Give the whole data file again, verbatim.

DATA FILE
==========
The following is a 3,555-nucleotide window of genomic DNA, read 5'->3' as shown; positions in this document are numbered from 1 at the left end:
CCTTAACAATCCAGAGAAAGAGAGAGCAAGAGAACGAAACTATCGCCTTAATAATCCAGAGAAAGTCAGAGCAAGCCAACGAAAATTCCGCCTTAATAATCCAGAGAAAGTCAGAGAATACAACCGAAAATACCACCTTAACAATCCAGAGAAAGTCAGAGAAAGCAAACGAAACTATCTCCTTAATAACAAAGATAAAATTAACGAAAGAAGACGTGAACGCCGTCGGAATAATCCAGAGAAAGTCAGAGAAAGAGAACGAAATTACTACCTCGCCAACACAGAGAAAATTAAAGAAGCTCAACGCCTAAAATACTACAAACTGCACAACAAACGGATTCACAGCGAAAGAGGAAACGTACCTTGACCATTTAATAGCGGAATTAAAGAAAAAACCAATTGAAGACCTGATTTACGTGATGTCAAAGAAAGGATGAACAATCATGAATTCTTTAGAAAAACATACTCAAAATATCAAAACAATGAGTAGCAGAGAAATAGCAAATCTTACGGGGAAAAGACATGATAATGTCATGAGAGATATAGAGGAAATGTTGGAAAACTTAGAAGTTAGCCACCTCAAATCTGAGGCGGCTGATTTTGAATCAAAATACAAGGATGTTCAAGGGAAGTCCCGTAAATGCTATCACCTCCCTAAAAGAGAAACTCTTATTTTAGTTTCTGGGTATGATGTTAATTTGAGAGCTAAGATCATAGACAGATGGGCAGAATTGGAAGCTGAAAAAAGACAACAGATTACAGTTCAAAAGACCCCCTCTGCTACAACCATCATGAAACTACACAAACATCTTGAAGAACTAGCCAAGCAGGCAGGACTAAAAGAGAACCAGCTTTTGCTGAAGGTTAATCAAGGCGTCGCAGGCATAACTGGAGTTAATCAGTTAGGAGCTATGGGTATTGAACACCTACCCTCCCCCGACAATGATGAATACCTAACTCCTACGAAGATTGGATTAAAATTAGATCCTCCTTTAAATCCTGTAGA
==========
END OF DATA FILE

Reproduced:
The following is a 3,555-nucleotide window of genomic DNA, read 5'->3' as shown; positions in this document are numbered from 1 at the left end:
CCTTAACAATCCAGAGAAAGAGAGAGCAAGAGAACGAAACTATCGCCTTAATAATCCAGAGAAAGTCAGAGCAAGCCAACGAAAATTCCGCCTTAATAATCCAGAGAAAGTCAGAGAATACAACCGAAAATACCACCTTAACAATCCAGAGAAAGTCAGAGAAAGCAAACGAAACTATCTCCTTAATAACAAAGATAAAATTAACGAAAGAAGACGTGAACGCCGTCGGAATAATCCAGAGAAAGTCAGAGAAAGAGAACGAAATTACTACCTCGCCAACACAGAGAAAATTAAAGAAGCTCAACGCCTAAAATACTACAAACTGCACAACAAACGGATTCACAGCGAAAGAGGAAACGTACCTTGACCATTTAATAGCGGAATTAAAGAAAAAACCAATTGAAGACCTGATTTACGTGATGTCAAAGAAAGGATGAACAATCATGAATTCTTTAGAAAAACATACTCAAAATATCAAAACAATGAGTAGCAGAGAAATAGCAAATCTTACGGGGAAAAGACATGATAATGTCATGAGAGATATAGAGGAAATGTTGGAAAACTTAGAAGTTAGCCACCTCAAATCTGAGGCGGCTGATTTTGAATCAAAATACAAGGATGTTCAAGGGAAGTCCCGTAAATGCTATCACCTCCCTAAAAGAGAAACTCTTATTTTAGTTTCTGGGTATGATGTTAATTTGAGAGCTAAGATCATAGACAGATGGGCAGAATTGGAAGCTGAAAAAAGACAACAGATTACAGTTCAAAAGACCCCCTCTGCTACAACCATCATGAAACTACACAAACATCTTGAAGAACTAGCCAAGCAGGCAGGACTAAAAGAGAACCAGCTTTTGCTGAAGGTTAATCAAGGCGTCGCAGGCATAACTGGAGTTAATCAGTTAGGAGCTATGGGTATTGAACACCTACCCTCCCCCGACAATGATGAATACCTAACTCCTACGAAGATTGGATTAAAATTAGATCCTCCTTTAAATCCTGTAGA